13. DS9 (10 next month) is currently flying through Singapore 6A. I think he has 5 exercises plus a review section left. He started it a month and a half ago. We don't really school through the summer, but I do plan to have him do a few minutes of math most days (largely because his younger brother needs to do math, and I don't want to deal with charges of unfairness). So it seems quite likely that he'll finish 6B by early fall, and I'll have to figure out what to do next. I thought I had already done this. I was all set to get Art of Problem Solving's pre-algebra when it comes out. I was very pleased with this plan. But then I started looking at Singapore's Discovering Mathematics, and now I've thought myself into a corner, and I don't know what to do! Here, I guess, is the main issue: DS has a big perfectionist streak and a low tolerance for frustration. We tried supplementing with Life of Fred pre-algebra earlier this year, and it was a big disaster because he could not handle getting any questions wrong on the bridges. And, of course, that's the way it's set up; it's OKAY to get a couple wrong on the first try. Then you try again. He doesn't like that system. It's an ongoing struggle. So...I'm worried that AOPS might drive us both insane. He wants to KNOW what to do and how to do it. And I hear good things about DM, and, hey, Singapore's worked great for us thus far. He enjoys it, he does well with it, I know from his ITBS scores that it's working really well for him in a measurable, objective way. So. If it ain't broke? As far as I can tell, both programs would get him to the same place at about the same time. But. I also think that he NEEDS to break through this fear of getting the answer wrong/fear of trying thing at some point, and that maybe AOPS could help him do that. Math seems like the safest subject for him to work through the issues...I mean, eventually you know you have the right answer with a math problem, right? Umm, or maybe I shouldn't take the subject he feels the most confident in and destroy his confidence. And that's where I get...thinking in circles. Thoughts? WWYD?
  14. What is the pacing, how long for a chapter? Do u split sections? Or finish a section in one setting? Knowing it might be different for each section, please give example. Like.....Finish 3.1 in 1 day, 5.3 in 2 days... How muCh time for 1 day? Do you supplement anything? How long take u to go through Algebra 1 part? (chapter 13)
  15. Since SM is discontinuing NEM 3 & 4 what do you guys think about jumping into AoPS? Where would we begin in AoPS? What if it's not a good fit? I'm not Sure what NEM 3 & 4 S&S cover or if there is an equivalent in the Discovering Math series. Any input would help this mom out quite a bit...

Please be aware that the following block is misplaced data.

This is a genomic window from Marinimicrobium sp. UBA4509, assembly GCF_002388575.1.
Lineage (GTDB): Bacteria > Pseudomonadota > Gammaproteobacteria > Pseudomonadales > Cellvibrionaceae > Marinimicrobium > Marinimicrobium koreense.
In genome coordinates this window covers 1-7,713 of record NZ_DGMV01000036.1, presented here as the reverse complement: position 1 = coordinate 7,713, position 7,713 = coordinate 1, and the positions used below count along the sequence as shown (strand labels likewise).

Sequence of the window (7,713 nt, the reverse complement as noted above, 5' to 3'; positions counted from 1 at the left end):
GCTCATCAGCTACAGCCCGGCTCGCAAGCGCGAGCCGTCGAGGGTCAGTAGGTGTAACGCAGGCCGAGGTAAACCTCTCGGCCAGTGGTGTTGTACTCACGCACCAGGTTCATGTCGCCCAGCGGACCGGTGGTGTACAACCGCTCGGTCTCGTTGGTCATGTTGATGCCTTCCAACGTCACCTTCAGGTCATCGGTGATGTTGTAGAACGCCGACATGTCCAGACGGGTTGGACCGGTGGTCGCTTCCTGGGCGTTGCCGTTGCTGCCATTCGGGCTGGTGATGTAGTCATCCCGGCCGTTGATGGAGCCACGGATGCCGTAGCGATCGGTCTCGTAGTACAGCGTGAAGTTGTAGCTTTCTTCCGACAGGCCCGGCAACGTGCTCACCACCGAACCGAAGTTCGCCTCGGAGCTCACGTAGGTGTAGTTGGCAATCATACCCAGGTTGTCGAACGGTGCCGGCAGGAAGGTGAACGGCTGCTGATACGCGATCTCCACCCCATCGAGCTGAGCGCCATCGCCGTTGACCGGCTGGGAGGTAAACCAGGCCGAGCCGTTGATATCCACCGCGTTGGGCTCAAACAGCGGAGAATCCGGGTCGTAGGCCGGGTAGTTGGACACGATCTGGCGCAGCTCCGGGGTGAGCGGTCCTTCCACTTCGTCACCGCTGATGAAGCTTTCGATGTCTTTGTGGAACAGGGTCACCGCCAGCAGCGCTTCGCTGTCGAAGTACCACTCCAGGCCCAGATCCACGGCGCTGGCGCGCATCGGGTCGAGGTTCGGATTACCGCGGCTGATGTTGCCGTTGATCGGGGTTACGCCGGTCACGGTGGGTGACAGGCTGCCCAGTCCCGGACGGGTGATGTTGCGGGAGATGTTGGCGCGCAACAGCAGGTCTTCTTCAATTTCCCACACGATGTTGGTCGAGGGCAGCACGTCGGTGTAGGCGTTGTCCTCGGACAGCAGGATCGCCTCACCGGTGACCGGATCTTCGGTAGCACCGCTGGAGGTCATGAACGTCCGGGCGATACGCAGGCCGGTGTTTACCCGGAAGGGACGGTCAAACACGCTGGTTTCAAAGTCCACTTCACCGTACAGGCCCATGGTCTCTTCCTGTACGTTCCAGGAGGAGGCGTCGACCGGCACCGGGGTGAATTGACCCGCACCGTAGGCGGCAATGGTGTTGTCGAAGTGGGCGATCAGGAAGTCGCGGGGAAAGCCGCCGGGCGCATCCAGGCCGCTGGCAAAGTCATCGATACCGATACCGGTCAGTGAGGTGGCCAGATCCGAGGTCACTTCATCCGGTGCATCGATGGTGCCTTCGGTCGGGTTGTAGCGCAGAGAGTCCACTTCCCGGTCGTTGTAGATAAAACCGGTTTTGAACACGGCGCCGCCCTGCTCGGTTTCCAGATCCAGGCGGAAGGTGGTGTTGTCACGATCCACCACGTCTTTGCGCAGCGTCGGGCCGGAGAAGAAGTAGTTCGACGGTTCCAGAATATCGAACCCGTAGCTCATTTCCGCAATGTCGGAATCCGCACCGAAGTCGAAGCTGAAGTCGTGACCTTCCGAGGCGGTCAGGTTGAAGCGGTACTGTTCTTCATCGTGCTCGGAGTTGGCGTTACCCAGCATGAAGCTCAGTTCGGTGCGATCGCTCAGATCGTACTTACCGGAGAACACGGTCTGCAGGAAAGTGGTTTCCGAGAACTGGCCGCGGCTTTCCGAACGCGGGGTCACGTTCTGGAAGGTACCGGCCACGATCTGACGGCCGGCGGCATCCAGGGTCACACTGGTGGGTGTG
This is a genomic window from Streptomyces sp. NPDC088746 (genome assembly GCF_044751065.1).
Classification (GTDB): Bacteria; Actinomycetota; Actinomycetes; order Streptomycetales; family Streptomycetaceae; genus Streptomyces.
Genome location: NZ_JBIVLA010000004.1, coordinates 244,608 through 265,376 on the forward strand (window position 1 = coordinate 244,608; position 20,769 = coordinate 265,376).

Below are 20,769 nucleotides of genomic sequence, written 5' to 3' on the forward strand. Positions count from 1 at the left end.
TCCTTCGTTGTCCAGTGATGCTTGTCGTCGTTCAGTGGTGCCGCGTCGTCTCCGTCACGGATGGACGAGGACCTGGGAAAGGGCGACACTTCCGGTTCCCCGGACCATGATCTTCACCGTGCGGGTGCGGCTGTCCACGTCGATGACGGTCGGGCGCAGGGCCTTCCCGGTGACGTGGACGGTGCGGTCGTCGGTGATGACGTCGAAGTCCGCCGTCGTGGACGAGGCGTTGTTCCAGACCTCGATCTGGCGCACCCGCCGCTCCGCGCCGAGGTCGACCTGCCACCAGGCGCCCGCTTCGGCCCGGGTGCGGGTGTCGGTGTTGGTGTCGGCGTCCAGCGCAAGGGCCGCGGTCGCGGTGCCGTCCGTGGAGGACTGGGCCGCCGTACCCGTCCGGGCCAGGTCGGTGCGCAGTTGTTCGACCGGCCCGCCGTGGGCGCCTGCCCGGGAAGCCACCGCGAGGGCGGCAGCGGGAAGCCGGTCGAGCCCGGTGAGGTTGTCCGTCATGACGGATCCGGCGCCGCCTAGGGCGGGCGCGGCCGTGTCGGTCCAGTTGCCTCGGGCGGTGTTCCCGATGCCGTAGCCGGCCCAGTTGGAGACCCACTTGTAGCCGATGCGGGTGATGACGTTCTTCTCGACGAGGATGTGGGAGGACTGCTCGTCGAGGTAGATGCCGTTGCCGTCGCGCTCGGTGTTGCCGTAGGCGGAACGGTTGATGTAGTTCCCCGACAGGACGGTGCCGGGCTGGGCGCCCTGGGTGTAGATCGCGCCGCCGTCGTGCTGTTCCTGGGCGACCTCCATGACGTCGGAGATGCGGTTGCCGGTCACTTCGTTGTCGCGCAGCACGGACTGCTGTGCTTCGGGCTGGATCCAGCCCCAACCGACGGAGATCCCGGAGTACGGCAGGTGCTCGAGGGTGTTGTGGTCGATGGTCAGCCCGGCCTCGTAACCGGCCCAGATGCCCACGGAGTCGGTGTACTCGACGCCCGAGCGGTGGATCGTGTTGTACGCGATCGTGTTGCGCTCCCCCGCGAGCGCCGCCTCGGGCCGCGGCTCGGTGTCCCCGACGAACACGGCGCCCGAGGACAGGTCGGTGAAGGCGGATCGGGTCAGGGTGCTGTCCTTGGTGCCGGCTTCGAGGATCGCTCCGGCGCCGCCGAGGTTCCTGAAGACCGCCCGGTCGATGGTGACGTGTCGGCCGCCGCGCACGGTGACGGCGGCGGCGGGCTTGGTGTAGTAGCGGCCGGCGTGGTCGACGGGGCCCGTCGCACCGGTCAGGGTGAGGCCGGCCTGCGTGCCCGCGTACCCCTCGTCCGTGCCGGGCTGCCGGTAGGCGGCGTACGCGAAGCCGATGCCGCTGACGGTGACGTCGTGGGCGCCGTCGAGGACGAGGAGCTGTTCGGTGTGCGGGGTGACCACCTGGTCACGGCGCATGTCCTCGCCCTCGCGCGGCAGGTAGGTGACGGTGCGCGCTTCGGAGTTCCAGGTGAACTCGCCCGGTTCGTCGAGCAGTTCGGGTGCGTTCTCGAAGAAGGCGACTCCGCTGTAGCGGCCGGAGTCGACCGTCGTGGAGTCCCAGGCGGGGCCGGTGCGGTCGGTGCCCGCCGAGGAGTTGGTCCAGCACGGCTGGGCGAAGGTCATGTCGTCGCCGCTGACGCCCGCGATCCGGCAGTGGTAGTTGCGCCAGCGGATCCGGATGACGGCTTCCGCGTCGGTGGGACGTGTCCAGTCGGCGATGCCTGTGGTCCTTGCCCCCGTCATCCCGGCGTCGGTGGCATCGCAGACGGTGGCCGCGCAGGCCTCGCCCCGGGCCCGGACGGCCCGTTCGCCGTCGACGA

16. My kids are little and I would like to start early prepping myself to be able to teach them higher level maths. Does anyone have a review of the AoPS books that are not specific high school courses (vol. 1 the basics, vol. 2 and beyond) vs. Algebra, Geometry, Calc., etc.? Do they overlap? Or are they only for math competitors? Would you get the books that your dc may potentially use later? Is this question even making sense? I did well at math in school, but we rarely (make that never) finished textbooks/courses during the year, so I know there are huge gaps that I was never exposed to. I'm thinking of going through both LoF and AoPS as I'm able starting at the very beginning to make sure I don't miss important building blocks. So, AoPS Pre-algebra or AoPS vol. 1, the Basics to go along with LoF Pre-Algebra Biology/Economics? What's your recommendation? Thanks!
  17. I'm not familiar with this abbreviation. What does it stand for?
  18. The Intro to Algebra came this week. We decided to use this book for Algebra 2 (email from AOPS said it is equivalent to an average Algebra 1 and ALgebra 2 book). Figured we will work through the first half fast so ds can get use to the way AOPS does things and review anything he might need review on. So I can get use to the book, I decided to work through it also. WOW! I am blown away. I am on ch. 3 and already am seeing different ways of looking at how to solve problems. It makes solving the problems so logical. Anyway I am hooked and want to work through this book and get the others to work through. Feel bad I did not use AOPS with my Mathy older son. He would have enjoyed this better then what he used. Whoever mentioned this to me on one of my math threads, thank you.:001_smile:
  19. Has anyone used AoPS for the discovery method approach but skipped the more challenging of the challenge problems? I am convinced that my ds would thrive with the method, however, I can't see taking hours out of a day to try solving one difficult problem. My thought was to present them, give him a chance to solve for a certain period of time and then helping him through it using the solutions manual. Either that or just skipping some of them altogether. Anyone else doing this? Will it ruin the whole approach if i spare him the most difficult problems?